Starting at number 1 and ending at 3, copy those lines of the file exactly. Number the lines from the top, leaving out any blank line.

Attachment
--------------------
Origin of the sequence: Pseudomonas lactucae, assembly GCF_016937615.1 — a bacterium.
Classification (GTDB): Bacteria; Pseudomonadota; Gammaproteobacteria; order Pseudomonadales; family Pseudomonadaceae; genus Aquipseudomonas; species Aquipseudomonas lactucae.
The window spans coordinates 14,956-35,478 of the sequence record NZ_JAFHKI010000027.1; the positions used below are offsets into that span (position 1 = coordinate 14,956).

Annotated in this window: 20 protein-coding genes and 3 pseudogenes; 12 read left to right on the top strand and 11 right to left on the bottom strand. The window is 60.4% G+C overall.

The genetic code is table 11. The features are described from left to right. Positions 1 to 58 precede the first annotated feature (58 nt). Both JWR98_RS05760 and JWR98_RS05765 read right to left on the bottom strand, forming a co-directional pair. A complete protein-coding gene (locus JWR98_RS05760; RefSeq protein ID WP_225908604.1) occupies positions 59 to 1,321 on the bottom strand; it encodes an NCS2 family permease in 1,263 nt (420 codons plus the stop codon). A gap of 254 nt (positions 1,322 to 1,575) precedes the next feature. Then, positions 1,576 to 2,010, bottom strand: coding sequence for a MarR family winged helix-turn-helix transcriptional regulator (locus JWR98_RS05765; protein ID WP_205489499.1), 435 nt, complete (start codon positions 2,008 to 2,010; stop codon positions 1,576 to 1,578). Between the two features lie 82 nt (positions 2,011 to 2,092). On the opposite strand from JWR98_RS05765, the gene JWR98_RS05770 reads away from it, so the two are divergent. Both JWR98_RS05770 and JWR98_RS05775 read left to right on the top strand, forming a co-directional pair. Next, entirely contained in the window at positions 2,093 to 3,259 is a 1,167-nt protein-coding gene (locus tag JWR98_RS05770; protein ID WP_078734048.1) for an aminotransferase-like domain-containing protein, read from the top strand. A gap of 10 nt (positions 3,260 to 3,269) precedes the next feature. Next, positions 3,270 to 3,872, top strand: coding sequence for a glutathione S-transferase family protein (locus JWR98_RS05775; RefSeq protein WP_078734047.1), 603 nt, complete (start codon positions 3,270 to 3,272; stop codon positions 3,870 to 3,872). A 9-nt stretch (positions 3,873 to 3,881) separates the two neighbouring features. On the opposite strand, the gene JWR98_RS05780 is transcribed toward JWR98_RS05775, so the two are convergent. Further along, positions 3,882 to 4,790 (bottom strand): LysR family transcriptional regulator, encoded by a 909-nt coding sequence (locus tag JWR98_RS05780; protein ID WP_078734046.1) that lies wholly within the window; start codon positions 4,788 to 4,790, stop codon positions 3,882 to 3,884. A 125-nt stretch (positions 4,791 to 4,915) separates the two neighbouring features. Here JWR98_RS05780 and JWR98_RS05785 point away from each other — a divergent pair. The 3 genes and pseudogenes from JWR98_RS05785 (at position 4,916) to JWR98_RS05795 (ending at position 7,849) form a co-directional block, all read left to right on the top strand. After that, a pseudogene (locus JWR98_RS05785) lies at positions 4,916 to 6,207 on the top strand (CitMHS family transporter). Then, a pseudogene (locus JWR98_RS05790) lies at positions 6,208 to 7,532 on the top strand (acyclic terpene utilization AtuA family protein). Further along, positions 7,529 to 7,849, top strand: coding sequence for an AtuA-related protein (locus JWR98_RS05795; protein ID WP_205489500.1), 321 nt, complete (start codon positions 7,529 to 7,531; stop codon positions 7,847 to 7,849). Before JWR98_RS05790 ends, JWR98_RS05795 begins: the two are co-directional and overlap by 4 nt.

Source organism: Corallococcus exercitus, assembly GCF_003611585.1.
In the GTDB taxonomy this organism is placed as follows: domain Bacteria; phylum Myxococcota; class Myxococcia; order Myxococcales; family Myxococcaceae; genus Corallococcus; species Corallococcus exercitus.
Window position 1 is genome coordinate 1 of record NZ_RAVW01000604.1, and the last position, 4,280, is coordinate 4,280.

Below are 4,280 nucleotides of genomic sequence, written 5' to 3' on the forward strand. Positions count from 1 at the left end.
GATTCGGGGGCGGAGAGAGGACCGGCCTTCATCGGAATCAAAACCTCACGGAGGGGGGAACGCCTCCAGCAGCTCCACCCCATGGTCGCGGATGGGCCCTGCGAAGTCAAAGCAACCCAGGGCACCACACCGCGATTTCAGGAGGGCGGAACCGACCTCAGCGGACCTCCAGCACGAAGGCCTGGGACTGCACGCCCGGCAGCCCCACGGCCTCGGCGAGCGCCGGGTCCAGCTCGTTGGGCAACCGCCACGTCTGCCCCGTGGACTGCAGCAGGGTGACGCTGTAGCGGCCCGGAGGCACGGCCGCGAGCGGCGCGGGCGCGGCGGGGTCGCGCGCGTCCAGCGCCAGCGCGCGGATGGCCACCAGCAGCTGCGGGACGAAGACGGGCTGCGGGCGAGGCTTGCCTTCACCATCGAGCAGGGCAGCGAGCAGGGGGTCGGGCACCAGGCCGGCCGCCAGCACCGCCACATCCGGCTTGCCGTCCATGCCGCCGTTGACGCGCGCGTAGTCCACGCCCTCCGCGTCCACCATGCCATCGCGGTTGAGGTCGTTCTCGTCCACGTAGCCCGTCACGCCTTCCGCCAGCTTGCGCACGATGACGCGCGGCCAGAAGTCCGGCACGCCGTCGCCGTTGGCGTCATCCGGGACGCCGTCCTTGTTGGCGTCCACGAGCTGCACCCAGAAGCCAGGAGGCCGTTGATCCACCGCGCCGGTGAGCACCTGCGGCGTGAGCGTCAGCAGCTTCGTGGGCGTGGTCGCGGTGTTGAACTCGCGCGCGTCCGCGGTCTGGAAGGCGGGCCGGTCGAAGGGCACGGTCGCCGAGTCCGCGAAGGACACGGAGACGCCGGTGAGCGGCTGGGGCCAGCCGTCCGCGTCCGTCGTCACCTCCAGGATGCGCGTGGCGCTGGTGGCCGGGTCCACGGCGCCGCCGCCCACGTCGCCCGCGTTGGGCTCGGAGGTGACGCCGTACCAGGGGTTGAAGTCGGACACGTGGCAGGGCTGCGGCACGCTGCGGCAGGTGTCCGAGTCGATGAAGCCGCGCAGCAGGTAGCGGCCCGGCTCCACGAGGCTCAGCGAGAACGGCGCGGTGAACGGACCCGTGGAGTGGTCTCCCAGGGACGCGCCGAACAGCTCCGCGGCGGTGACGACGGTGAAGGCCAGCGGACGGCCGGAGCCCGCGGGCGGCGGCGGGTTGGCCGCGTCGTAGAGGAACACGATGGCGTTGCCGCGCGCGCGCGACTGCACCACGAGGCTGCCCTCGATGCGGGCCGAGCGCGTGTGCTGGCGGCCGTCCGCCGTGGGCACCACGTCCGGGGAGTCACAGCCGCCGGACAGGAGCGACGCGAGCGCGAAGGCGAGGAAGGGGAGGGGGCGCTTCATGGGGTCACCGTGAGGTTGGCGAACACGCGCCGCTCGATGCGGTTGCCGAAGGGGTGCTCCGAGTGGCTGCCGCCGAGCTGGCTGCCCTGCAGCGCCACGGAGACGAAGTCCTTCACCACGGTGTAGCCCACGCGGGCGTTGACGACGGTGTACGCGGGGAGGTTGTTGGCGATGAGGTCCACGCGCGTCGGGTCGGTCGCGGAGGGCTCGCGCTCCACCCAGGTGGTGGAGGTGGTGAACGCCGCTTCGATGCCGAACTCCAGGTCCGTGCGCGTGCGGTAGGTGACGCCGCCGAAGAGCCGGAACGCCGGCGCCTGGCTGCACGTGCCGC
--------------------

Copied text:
Origin of the sequence: Pseudomonas lactucae, assembly GCF_016937615.1 — a bacterium.
Classification (GTDB): Bacteria; Pseudomonadota; Gammaproteobacteria; order Pseudomonadales; family Pseudomonadaceae; genus Aquipseudomonas; species Aquipseudomonas lactucae.
The window spans coordinates 14,956-35,478 of the sequence record NZ_JAFHKI010000027.1; the positions used below are offsets into that span (position 1 = coordinate 14,956).